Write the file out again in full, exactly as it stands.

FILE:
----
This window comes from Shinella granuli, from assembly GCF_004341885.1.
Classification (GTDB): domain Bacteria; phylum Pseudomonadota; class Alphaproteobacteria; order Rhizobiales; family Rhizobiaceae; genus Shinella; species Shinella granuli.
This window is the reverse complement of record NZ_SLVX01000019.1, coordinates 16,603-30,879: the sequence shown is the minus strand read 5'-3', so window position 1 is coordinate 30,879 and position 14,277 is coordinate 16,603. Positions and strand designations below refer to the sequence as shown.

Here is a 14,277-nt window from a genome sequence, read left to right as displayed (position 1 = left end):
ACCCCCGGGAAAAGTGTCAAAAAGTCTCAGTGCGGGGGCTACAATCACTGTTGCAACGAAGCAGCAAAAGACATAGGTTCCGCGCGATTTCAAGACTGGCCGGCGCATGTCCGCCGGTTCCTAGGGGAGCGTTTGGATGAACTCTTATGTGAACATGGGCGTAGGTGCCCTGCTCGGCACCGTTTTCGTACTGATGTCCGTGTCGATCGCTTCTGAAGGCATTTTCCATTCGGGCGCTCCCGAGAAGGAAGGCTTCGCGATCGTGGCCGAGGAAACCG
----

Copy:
This window comes from Shinella granuli, from assembly GCF_004341885.1.
Classification (GTDB): domain Bacteria; phylum Pseudomonadota; class Alphaproteobacteria; order Rhizobiales; family Rhizobiaceae; genus Shinella; species Shinella granuli.
This window is the reverse complement of record NZ_SLVX01000019.1, coordinates 16,603-30,879: the sequence shown is the minus strand read 5'-3', so window position 1 is coordinate 30,879 and position 14,277 is coordinate 16,603. Positions and strand designations below refer to the sequence as shown.

Here is a 14,277-nt window from a genome sequence, read left to right as displayed (position 1 = left end):
ACCCCCGGGAAAAGTGTCAAAAAGTCTCAGTGCGGGGGCTACAATCACTGTTGCAACGAAGCAGCAAAAGACATAGGTTCCGCGCGATTTCAAGACTGGCCGGCGCATGTCCGCCGGTTCCTAGGGGAGCGTTTGGATGAACTCTTATGTGAACATGGGCGTAGGTGCCCTGCTCGGCACCGTTTTCGTACTGATGTCCGTGTCGATCGCTTCTGAAGGCATTTTCCATTCGGGCGCTCCCGAGAAGGAAGGCTTCGCGATCGTGGCCGAGGAAACCG